what’s the difference between a food intolerance and a food allergy?
Modern science has equipped us with a far-reaching vocabulary that helps us diagnose any number of different health concerns. It’s helpful to be able to use these to put a name on a condition or medical issue. However, there are plenty of times where the ever-growing plethora of different words can become confusing.
One pair of health terms that are often misconstrued is food intolerances and food allergies. Most people know that there is a difference between these two titles. In addition, most know that an intolerance is less of a “big deal” than an allergy.
But what’s the real difference between an intolerance and an allergy? That’s the question that we’re here to answer today.
defining a food allergy
While a food allergy is connected to eating, at its root, it isn’t related to your digestive system. Instead, a food allergy has to do with a negative response from your immune system.
According to Mayo Clinic, a food allergy is “an immune system reaction that occurs soon after eating a certain food.”
This reaction can occur from even a very small quantity of food. The health site reports that food allergies affect up to 8% of children under three and just 3% of adults.
Once triggered, an allergy can lead to a variety of symptoms, including:
- Hives, itching, and swelling
- Congestion and breathing issues
- Dizziness and lightheadedness
- Abdominal pain, including diarrhea, nausea, and vomiting
The severity of these symptoms depends on each individual case. At times they can be minor. However, for some, an allergic reaction can lead to an extreme state known as anaphylaxis, which can be life-threatening.
defining a food intolerance
In contrast to a food allergy, a food intolerance is based on the digestive system and points to an inability to break down certain foods.
When describing a food intolerance, Cleveland Clinic succinctly says that “Food intolerance means your gut is sensitive to certain foods and can’t tolerate them.”
The site adds that a food intolerance develops when an individual isn’t able to make enough of a particular enzyme to break down a particular food ingredient that you’ve ingested.
When that happens, it can lead to a variety of less dangerous (though still severely uncomfortable at times) symptoms, such as:
- An upset stomach
- Significant quantities of gas
- Abdominal pain
Whereas an allergy can be triggered by any quantity of the unwanted substance, if a small amount of this substance is consumed it may not lead to any symptoms. (In addition, if you use one of Intoleran’s supplements, it can help eliminate these symptoms before they even appear — more on that, further down.)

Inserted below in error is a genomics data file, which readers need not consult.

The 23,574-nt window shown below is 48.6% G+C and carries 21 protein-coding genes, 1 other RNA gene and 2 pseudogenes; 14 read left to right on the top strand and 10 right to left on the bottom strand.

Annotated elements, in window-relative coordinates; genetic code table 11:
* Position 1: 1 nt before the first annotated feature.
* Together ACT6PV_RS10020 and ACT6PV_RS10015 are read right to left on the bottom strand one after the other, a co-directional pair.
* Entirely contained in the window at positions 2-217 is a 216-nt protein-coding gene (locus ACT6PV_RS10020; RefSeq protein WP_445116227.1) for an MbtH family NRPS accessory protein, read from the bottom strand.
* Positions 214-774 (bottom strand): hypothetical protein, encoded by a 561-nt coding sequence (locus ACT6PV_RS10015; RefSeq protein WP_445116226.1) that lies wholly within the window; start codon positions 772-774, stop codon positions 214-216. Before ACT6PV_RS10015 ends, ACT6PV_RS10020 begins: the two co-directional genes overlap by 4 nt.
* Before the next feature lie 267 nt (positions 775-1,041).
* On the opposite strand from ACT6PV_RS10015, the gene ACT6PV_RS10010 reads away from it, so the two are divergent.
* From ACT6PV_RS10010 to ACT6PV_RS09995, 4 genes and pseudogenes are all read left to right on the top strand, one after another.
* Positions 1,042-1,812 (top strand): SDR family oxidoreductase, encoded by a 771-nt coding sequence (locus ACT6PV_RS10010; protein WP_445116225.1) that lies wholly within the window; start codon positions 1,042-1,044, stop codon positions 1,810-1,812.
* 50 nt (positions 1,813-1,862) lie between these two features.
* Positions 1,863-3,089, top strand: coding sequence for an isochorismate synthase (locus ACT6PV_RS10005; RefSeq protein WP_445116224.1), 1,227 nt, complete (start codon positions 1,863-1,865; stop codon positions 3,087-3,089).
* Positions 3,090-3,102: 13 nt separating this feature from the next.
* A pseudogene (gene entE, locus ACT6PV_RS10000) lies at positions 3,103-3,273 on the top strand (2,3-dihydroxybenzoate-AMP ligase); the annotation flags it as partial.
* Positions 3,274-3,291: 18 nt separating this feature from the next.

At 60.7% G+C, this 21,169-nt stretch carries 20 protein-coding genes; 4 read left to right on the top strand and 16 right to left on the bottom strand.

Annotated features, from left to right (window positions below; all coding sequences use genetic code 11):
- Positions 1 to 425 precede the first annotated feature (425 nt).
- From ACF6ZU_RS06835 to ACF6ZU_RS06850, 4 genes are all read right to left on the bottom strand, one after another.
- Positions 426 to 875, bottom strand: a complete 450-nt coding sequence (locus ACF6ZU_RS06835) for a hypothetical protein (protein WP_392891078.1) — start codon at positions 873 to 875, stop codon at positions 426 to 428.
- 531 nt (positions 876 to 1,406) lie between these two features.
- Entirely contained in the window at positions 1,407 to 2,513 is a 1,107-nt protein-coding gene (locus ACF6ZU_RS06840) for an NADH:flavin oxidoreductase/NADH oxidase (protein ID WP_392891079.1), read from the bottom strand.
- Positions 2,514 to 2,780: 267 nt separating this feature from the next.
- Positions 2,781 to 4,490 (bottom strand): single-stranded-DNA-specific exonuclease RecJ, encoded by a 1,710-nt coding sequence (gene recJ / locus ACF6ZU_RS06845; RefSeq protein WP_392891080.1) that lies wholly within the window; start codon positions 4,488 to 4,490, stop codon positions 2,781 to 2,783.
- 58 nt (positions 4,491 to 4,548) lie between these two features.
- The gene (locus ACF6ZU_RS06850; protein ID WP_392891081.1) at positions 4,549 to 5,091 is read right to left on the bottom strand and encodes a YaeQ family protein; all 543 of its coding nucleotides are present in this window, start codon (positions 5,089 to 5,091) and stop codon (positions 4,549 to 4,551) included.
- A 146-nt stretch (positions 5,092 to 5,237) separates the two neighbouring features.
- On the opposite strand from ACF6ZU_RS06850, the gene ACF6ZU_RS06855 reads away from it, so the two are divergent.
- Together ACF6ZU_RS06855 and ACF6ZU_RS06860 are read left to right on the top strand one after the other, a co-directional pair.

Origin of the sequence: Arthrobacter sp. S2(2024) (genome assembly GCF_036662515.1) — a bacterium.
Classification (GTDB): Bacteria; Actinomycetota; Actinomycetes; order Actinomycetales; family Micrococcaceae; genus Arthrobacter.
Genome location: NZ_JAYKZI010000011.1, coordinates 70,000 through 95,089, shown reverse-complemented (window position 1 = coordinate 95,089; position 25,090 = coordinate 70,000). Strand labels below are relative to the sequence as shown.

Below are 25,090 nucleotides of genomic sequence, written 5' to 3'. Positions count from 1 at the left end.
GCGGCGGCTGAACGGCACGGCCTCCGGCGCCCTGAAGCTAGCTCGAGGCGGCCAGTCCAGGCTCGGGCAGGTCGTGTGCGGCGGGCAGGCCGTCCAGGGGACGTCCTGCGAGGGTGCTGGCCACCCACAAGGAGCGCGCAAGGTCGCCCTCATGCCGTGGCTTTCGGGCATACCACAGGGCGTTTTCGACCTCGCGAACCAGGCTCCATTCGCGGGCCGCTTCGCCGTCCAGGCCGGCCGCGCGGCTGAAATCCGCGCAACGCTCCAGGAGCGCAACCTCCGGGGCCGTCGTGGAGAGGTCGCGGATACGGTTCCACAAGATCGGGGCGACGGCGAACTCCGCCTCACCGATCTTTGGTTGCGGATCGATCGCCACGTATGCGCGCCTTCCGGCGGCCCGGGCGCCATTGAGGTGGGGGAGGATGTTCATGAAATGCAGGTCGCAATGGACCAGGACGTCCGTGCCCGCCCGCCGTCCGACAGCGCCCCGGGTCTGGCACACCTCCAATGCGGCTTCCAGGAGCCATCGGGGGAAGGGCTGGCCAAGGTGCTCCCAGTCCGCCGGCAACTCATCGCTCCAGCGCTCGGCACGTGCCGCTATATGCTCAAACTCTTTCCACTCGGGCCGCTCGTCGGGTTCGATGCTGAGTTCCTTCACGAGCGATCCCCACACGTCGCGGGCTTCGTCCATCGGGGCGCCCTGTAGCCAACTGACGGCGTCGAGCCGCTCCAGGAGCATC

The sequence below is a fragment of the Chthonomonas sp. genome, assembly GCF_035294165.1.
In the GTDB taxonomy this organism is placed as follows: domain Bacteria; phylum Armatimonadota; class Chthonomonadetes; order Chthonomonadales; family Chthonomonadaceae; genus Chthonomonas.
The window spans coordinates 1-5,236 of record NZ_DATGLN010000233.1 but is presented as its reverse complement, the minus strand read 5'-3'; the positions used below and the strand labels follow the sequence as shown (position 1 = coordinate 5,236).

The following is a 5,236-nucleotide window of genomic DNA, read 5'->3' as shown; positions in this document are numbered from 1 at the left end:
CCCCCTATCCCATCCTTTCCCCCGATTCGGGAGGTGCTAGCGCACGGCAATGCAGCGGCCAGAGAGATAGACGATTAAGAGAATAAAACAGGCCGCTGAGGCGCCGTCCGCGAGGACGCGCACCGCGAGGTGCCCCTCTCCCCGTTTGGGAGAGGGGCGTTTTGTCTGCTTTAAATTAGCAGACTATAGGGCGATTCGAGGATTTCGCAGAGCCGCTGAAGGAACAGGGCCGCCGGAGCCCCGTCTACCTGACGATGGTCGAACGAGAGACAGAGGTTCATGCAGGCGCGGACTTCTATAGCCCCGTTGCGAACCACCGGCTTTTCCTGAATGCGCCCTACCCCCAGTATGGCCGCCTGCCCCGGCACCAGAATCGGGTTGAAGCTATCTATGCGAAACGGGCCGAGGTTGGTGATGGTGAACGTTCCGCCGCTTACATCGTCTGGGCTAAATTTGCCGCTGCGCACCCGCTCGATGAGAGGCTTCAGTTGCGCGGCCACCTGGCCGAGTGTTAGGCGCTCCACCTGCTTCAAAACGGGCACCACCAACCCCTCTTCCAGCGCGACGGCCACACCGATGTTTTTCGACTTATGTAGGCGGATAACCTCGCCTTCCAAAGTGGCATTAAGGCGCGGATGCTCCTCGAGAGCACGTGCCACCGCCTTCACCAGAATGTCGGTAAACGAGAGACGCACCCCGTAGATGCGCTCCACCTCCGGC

While the threat is lower, the number of people that suffer from food intolerances is much higher. For example, it’s estimated that as much as 68% of the world’s population struggles with lactose malabsorption. When this leads to symptoms, it is officially labeled as lactose intolerance — something that as much as 50 million people suffer from in the United States alone.
As a quick aside, there is also a third category known as a food sensitivity. While some resources, like the above one from Cleveland Clinic, lump this in with food intolerances, Harvard Health defines food sensitivity as “symptoms that are not related to food intolerances, food allergies, or celiac disease.” It also describes them as an immune reaction to food that generates a multitude of non-life-threatening symptoms.
managing allergies and intolerances
Allergies are a serious condition that should always receive medical attention. Those with an allergy should consult with their doctor to ensure that they have the proper preventative measures in place in the event of a significant reaction.
While they may not be as severe as a full-blown food allergy, having an intolerance can still significantly impact an individual’s quality of life. It can lead to limited choices at meals and serious levels of discomfort after the fact.
In addition, if someone suffers from multiple intolerances, it can lead to serious issues when they’re triggered at the same time.
Our products allow individuals to enjoy food again by supporting the digestive tract with an extra dose of enzymes. Our products can be used in cases of lactose intolerance, among others. The Quatrase Forte formula addresses multiple FODMAPs.
While a food intolerance may not be as serious as an allergy, it’s important to take action to manage your food intolerances, in the name of a healthier digestive tract and a happier overall lifestyle. Start that process with Intoleran today.